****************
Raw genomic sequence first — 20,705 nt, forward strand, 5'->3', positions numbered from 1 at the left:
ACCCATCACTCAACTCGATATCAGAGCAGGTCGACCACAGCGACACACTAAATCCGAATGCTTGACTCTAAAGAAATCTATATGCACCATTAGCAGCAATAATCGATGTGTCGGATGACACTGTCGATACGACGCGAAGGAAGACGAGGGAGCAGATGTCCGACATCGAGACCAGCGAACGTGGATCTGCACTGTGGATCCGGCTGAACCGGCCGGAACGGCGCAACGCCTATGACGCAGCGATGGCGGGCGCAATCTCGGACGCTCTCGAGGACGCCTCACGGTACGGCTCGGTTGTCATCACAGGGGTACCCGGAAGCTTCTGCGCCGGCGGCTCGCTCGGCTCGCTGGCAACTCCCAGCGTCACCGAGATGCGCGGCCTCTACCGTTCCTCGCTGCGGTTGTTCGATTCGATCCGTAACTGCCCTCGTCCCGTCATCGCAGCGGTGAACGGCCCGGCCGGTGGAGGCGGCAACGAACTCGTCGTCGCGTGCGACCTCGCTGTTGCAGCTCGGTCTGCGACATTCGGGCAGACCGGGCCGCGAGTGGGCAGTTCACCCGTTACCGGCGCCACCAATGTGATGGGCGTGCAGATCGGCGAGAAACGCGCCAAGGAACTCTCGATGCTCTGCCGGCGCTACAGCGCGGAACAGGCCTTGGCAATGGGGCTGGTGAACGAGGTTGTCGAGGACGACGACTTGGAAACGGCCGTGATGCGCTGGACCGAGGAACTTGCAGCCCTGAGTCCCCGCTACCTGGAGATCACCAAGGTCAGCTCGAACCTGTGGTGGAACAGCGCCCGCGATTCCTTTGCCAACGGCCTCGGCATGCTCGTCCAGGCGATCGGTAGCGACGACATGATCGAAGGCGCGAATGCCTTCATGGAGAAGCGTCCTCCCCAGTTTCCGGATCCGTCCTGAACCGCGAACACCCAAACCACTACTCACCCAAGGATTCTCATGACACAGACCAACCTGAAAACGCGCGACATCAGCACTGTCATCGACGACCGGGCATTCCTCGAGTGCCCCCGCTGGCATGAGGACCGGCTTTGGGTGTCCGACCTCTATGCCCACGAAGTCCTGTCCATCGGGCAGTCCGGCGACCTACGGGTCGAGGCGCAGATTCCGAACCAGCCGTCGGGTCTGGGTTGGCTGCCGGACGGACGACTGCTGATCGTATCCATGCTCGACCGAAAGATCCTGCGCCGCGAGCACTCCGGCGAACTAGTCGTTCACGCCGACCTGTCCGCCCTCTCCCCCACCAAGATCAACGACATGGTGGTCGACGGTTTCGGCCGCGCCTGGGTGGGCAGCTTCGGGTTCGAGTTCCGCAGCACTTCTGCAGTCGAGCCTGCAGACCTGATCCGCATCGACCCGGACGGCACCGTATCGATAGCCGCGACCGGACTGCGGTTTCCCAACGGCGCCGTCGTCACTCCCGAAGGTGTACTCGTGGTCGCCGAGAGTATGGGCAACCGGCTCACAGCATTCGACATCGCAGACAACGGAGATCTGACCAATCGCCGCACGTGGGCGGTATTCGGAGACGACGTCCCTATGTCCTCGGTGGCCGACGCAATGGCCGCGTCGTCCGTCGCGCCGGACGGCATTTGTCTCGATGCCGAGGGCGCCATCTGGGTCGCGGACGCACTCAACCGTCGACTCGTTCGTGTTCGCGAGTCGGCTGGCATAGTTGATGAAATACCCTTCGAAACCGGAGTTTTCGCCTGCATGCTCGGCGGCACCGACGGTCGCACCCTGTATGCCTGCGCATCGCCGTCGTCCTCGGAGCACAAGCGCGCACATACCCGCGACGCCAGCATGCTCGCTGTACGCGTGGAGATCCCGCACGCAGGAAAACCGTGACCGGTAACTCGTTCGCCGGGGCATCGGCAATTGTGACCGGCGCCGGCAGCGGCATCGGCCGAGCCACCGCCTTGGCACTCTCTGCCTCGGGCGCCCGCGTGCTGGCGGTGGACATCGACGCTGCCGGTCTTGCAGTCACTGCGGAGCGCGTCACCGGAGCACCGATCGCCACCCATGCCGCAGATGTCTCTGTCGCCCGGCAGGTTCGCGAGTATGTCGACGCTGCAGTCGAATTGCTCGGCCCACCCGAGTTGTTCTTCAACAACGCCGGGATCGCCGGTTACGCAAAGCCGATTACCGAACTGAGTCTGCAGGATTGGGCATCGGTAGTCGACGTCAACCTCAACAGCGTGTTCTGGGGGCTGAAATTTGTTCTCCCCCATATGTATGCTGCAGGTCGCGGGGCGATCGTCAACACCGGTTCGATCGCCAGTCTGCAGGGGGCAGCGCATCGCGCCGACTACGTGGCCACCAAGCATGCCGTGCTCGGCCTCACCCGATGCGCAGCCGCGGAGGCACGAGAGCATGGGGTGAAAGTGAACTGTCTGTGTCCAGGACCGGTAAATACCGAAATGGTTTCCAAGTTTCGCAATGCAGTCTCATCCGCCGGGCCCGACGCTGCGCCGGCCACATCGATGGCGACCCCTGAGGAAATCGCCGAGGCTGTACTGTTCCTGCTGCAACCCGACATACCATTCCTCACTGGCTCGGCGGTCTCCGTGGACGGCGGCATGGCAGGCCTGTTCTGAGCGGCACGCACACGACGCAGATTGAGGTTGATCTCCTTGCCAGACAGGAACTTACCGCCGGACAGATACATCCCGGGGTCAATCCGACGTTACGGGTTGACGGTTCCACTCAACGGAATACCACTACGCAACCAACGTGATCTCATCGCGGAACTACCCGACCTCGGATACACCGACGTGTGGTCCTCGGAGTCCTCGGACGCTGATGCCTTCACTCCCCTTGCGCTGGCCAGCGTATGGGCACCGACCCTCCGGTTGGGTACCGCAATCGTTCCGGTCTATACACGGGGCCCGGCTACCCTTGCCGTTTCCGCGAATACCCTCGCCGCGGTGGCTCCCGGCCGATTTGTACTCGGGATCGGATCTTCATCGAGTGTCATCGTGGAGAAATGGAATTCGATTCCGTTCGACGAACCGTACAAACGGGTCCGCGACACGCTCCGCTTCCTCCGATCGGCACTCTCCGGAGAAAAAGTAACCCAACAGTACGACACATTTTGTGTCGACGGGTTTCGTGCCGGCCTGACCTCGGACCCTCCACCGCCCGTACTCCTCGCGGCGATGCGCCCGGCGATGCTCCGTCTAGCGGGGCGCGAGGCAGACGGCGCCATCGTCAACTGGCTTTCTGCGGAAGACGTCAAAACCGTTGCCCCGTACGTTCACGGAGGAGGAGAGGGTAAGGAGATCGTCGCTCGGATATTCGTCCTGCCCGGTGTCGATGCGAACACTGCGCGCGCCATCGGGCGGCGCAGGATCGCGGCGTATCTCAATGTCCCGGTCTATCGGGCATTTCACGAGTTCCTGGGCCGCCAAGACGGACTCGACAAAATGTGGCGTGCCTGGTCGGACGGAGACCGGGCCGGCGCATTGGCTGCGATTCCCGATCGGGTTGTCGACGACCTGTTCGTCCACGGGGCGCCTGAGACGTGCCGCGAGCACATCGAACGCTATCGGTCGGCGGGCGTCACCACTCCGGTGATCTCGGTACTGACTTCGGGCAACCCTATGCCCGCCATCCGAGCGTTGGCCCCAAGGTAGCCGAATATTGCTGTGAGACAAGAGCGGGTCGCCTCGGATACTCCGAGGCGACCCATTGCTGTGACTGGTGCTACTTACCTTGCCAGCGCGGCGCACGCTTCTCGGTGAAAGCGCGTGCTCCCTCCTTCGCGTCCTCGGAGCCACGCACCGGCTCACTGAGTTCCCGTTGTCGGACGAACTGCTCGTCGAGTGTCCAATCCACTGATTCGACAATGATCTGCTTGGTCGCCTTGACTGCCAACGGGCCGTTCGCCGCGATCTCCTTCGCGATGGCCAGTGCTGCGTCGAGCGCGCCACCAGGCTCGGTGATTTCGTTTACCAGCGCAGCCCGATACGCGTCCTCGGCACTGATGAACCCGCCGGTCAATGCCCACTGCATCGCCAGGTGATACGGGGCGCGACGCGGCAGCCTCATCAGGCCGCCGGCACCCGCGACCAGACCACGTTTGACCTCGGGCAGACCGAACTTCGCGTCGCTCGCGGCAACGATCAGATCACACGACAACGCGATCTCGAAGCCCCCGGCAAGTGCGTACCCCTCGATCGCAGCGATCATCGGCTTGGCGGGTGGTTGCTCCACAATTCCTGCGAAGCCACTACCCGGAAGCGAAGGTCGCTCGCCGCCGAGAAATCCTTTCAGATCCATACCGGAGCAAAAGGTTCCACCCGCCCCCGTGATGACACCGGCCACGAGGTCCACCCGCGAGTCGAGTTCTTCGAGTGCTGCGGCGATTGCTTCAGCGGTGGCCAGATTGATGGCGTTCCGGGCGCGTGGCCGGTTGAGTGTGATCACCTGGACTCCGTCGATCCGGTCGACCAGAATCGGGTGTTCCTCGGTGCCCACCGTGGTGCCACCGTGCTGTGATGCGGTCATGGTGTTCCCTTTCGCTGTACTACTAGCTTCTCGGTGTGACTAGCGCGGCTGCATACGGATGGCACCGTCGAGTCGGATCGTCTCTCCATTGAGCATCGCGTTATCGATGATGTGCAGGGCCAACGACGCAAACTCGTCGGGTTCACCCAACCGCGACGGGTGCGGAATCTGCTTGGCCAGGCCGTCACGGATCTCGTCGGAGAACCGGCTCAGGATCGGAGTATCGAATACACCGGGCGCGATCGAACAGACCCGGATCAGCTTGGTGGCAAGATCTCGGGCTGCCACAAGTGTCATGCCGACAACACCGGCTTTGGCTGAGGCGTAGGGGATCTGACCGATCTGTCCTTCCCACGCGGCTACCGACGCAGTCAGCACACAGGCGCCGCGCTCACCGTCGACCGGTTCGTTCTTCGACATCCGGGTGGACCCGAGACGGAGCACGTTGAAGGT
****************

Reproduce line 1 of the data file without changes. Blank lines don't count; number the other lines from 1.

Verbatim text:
Raw genomic sequence first — 20,705 nt, forward strand, 5'->3', positions numbered from 1 at the left: